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Nuclear fusion test re-creates power of the sun in step toward energy revolution

A laser blast in California ignites a fleeting, self-sustaining chain reaction.

Eric Mack Contributing Editor
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Eric Mack
3 min read

The target chamber at the National Ignition Facility.


For an almost imperceptible fraction of a second on Aug. 8, massive lasers at a government facility in Northern California re-created the power of the sun in a tiny hot spot no wider than a human hair. The result is a significant step forward in the pursuit of nuclear fusion, a long-sought-after panacea for many energy and environmental challenges.

The experiment took place at the National Ignition Facility, which takes up the space of three football fields at the campus of the Lawrence Livermore National Laboratory on the eastern edge of the San Francisco Bay metroplex. Powerful lasers there were focused onto a target the size of a BB, resulting in a reaction that threw off over 10 quadrillion watts of power.

Remarkably, that's about 6% of the total energy of all the sunshine striking Earth's surface at any given moment, although the powerful burst only lasted for 100 trillionths of a second. Even in that minuscule timeframe, though, scientists observed a big breakthrough: The hotspot was able to ignite a self-sustaining chain reaction, fusing more hydrogen atoms together and continuing the process of energy generation, like an internal combustion engine burning through one molecule of fuel after another to keep going.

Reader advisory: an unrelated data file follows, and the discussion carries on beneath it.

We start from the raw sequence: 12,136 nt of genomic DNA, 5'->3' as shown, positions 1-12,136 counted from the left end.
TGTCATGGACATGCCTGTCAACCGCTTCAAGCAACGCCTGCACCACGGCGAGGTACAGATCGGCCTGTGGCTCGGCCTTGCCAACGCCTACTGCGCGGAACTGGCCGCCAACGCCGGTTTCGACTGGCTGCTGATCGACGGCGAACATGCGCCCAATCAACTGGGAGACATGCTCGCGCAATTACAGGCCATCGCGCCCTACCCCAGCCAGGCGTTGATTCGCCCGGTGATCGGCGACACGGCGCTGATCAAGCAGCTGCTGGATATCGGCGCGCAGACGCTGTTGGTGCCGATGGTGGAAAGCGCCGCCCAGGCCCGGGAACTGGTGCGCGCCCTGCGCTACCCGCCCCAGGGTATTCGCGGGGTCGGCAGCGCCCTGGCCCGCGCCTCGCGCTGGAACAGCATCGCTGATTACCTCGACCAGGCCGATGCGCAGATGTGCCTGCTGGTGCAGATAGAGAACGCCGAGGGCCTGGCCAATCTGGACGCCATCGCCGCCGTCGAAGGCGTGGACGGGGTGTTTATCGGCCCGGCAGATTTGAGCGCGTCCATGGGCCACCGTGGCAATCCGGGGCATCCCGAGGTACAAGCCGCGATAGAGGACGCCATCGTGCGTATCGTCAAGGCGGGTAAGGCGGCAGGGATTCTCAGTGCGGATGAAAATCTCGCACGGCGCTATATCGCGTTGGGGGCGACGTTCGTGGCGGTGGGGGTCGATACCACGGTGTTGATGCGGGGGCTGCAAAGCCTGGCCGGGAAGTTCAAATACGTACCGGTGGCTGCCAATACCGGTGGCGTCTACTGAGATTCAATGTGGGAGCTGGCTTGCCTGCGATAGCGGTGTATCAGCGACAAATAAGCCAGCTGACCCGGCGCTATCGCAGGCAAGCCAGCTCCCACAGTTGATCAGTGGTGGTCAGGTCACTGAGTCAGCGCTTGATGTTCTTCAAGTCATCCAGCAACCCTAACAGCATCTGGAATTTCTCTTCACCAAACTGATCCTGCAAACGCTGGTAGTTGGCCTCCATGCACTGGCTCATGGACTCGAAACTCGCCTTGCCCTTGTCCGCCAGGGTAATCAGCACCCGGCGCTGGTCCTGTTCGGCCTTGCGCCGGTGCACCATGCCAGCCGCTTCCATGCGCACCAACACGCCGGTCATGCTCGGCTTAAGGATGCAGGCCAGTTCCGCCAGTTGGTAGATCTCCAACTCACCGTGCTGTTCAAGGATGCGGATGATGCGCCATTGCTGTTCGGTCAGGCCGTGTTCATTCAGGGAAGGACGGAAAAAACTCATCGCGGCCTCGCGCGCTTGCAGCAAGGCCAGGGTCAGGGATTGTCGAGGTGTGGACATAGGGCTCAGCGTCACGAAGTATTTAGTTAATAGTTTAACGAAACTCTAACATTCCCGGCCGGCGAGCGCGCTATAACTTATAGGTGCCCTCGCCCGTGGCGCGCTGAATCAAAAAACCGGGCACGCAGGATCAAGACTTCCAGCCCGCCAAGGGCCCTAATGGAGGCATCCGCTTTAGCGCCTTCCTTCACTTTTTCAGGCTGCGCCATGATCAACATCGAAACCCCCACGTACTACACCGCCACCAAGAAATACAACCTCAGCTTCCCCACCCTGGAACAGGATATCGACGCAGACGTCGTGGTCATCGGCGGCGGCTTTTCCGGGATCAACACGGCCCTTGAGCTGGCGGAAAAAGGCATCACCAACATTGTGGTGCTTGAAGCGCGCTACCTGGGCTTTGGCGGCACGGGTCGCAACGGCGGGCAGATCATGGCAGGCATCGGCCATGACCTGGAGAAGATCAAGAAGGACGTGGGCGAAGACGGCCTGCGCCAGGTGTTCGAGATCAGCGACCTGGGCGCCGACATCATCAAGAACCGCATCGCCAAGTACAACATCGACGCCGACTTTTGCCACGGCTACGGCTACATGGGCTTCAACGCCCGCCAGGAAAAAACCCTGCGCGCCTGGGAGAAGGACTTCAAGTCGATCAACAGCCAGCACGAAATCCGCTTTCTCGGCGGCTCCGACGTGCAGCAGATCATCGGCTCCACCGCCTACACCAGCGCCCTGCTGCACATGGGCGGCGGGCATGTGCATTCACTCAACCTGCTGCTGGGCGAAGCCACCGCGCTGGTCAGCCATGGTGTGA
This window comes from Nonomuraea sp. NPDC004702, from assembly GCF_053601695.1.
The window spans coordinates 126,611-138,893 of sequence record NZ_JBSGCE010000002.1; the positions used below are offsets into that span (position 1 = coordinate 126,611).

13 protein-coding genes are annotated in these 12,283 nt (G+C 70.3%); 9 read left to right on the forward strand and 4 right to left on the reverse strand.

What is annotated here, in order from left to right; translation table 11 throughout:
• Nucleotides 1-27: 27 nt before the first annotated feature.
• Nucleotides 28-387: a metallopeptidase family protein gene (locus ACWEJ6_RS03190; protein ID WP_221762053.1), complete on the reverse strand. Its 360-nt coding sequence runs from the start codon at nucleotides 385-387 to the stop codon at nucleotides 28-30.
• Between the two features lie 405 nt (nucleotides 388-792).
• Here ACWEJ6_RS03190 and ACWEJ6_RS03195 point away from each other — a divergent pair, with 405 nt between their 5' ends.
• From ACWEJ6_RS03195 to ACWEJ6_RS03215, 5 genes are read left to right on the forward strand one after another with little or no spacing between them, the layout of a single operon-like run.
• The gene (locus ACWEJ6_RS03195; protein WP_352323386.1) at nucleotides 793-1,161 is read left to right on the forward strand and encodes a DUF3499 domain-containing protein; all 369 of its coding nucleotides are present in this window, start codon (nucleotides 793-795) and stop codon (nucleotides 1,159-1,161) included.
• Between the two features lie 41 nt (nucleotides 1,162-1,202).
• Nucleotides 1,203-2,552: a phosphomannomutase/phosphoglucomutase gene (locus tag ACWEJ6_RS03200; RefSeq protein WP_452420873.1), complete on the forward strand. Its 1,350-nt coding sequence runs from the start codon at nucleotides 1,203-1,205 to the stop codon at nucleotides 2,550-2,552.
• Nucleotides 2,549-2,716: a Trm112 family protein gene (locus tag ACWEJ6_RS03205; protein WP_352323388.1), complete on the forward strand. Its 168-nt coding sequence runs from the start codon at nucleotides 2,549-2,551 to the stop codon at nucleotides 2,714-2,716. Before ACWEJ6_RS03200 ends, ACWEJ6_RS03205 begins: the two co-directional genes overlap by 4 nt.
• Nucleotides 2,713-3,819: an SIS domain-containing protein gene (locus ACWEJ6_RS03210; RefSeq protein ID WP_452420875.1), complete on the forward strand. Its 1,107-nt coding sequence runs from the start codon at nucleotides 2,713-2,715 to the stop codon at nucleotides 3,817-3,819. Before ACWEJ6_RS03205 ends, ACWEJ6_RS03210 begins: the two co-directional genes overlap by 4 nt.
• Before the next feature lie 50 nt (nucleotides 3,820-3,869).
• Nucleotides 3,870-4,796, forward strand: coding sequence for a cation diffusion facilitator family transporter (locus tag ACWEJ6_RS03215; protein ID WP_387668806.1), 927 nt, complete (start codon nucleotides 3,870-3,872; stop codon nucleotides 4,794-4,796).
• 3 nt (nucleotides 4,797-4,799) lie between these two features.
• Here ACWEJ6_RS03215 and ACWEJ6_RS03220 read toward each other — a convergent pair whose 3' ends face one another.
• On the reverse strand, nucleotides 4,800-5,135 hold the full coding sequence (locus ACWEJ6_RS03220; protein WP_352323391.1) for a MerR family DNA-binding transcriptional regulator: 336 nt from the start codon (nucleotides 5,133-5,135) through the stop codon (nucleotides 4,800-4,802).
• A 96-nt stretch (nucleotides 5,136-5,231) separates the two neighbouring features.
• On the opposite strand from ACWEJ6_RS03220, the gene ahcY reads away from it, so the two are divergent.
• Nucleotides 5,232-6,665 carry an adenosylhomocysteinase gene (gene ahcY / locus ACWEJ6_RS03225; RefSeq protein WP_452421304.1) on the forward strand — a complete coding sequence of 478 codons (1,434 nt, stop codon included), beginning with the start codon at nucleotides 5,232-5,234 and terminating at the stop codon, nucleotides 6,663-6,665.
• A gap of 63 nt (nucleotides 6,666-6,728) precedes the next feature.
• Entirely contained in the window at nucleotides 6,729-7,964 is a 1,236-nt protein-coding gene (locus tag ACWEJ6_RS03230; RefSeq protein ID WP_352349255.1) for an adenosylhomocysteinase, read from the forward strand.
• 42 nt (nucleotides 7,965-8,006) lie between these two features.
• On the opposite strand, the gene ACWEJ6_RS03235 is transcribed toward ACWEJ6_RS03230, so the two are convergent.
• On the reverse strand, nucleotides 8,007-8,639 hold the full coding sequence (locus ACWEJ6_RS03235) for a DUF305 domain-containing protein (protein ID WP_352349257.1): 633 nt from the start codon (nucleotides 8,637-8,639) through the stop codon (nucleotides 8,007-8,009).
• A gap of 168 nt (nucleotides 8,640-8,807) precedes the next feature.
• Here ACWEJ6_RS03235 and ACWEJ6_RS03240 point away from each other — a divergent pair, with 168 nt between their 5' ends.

Achieving this ignition point is a key milestone in the roadmap to fusion power.

"This phenomenal breakthrough brings us tantalizingly close to a demonstration of 'net energy gain' from fusion reactions -- just when the planet needs it," said Arthur Turrell, physicist and author of The Star Builders: Nuclear Fusion and the Race to Power the Planet, in a statement.

Nuclear power plants today are fueled by the reaction from nuclear fission, the process of splitting atoms to create energy. Fusion is just the opposite: merging hydrogen atoms into helium the same way the sun does, releasing gobs of energy in the process. Fusion is a sort of holy grail, because theoretically it would provide a limitless source of clean energy with fewer safety and waste concerns compared to fission reactors.

For decades now, dozens of facilities have been experimenting with different methods. The challenge isn't just to achieve fusion, but to do so in a way that doesn't require more energy to create the reaction than is produced as a result.

This month's experiment was still a net negative in terms of energy in versus energy out, but it puts the science on the threshold of breaking even.

Lawrence Livermore National Laboratory reports that while a final analysis still needs to be peer reviewed, the initial data showed that the results yielded eight times the energy output of experiments done earlier this year and 25 times that seen in 2018. 

"For reference this [is] about 1000x more energy output than we were getting when I joined the project 10 years ago," project physicist Jayson Luc Peterson added on Twitter.

Jeremy Chittenden, co-director of the Center for Inertial Fusion Studies at Imperial College London, said in a statement that improvement in fusion energy output has accelerated over the past year, "suggesting we may soon reach more energy milestones, such as exceeding the energy input from the lasers used to kick-start the process."

Interestingly, the National Ignition Facility is not primarily meant as a tool for fusion energy development, but rather for nuclear weapons research. Chittenden says the result should spur on other efforts focused on creating clean power.

"We have now proven it is possible to reach ignition, giving inspiration to other laboratories and start-ups around the world working on fusion energy production to try to realize the same conditions using a simpler, more robust and above all cheaper method."